Bullet Strike - The Sweet Sound of Success
- Sunday, 16 March 2014
Take the anxiety out of your stalking. James Mott considers the different sounds that a bullet makes when striking a deer and why it’s important to listen carefully in order to lower your stress levels.
If you’ve been deer stalking for any length time, you’ll understand that sinking feeling when you’ve taken a shot, walked over to where you shot the deer (or thought you did) only to find – no deer.
(Above: Even shot through the heart, this Fallow Buck made a 100 yard dash before collapsing)
Now the search begins. The deer’s reaction to a shot can vary significantly. Whilst a shot deer will usually drop on the spot, equally they can run some distance, particularly if the deer has seen you before the shot. Pumped with adrenaline, it is not unusual, for a deer shot straight through the heart to run upto 200 yards before collapsing, dead.
Searching an area for the usual signs of a dead deer – blood, hair, bone fragments etc. and finding none after quarter of an hour, leads to a plethora of emotions - anxiety, frustration, doubt about your shooting abilities & concern in case you injured the animal.
I remember many years ago, being invited to stalk on an estate in Hampshire. My friend set me up on the edge of a wood at twilight and went off to sit in a nearby high seat.
Sure enough a roe doe appeared within a few minutes at a range of 60 yards. Having newly acquired my FAC and having already culled a number of deer, I felt confident in my abilities. I upped my sticks, took aim and fired. I couldn’t miss.
(Left: Before following up it is useful to be able to gauge an idea of where you may have struck your animal)
My friend came over, by which time I had walked to the spot where I thought I had shot the deer , placed my stalking sticks in the ground and had started the search for my deer. “Got ‘im’”? Jeff said as he came over. “I think so” I said “but I can’t find it”
Then came the searching question. “What did the shot sound like”. Scratching my head, I muttered something along the lines of “not sure really” which I was informed, rather testily, was far from a satisfactory answer.
We carried on searching the area for an hour, inch by inch and could find no blood, no hair, nothing.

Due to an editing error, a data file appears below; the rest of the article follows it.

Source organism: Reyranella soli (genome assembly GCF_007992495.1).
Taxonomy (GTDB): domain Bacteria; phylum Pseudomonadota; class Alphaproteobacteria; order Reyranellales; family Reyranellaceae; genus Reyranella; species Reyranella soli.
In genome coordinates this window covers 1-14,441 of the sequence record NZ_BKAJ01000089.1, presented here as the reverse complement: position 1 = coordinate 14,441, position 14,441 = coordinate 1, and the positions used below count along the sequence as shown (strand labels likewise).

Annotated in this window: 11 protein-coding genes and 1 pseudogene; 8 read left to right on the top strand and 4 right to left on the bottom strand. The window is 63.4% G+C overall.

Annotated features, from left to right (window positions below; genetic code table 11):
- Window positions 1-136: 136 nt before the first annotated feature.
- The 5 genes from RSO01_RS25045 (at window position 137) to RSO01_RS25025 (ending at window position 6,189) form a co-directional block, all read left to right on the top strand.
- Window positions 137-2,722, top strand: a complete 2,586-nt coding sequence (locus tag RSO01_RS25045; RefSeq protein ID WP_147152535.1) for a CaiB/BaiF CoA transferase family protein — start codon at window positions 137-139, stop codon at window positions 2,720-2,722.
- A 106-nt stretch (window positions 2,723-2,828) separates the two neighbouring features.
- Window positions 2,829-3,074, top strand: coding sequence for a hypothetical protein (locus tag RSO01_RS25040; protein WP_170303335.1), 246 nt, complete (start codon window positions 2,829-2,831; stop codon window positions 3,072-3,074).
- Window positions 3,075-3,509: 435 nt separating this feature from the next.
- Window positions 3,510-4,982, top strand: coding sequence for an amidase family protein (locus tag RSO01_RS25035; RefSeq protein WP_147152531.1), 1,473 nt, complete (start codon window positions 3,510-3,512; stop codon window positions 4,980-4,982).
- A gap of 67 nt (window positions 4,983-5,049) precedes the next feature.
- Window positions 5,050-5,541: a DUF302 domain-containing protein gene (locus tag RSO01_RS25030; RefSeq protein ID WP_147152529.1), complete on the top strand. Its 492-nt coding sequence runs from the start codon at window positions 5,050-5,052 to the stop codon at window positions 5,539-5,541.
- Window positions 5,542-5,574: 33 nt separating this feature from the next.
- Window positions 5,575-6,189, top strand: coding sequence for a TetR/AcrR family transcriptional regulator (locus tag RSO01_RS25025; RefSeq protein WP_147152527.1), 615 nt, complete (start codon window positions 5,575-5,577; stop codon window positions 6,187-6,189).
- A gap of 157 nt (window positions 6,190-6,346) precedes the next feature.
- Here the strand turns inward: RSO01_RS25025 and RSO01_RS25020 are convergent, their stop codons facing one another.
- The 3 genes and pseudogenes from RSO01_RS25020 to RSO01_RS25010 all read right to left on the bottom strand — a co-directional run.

“It was only 60 yards” I keep saying “it was impossible to miss”.
Initially I was elated – now I had that feeling of impending doom. I couldn’t help it. Doubt crept in – maybe I didn’t hit it at all? What if it was injured? What must my friend think of me? It was a horrible feeling which I remember to this day.
It was now pitch black. We agreed we’d have to come back in the morning and have another search – it is never an option to leave a dead or injured deer, plus if the landowner’s dog found it, he would not be best pleased.
Back early the next morning we searched again - nothing, not a sign.
“Well that’s that” Jeff said, we have done our best, there’s nothing more we can do, “we might as well put a few shots into a target before we go”. So having set up a target, I aimed and fired. No bullet on the target! “Blow me” said Jeff “you must have knocked your scope somehow”. I had, my rifle was shooting 10” high!! I felt instant relief – my shooting was ok, no injured deer, just a pure miss!!
If only I’d paid attention to the sound of the bullet strike, it would have saved a whole lot of time and angst!!
When a bullet strikes a deer, the sound of the strike depends on where the animal has been hit. It takes a bit of practice but it is possible to discern the different sounds on impact. So what are the sounds?
Unfortunately it’s somewhat difficult to describe. Some say it sounds like a whack or a thwack or a thud – you may have your own word to describe it.
To my mind there are 4 different scenarios to consider:
- Clean miss – normal twack sound
- Heart/ lung shot – solid reassuring thump
- Shot hitting bone such as a leg – higher pitched, more of a crack that a thump
- Gut shot – more of a dull thud
My best efforts to describe the sounds on paper are at best inadequate. The only way to learn is to gain experience yourself. Try setting up a target with different objects behind and you will start to tune your ear in to the different sounds a bullet makes on impact with each object.
With a little practice you’ll start to hear the audible sound of a bullet strike on a deer and in the process take away the anxiety often felt after you’ve pulled the trigger.
(Right: James Mott is an accomplished stalker and new Assistant Stalker at County Deer Stalking)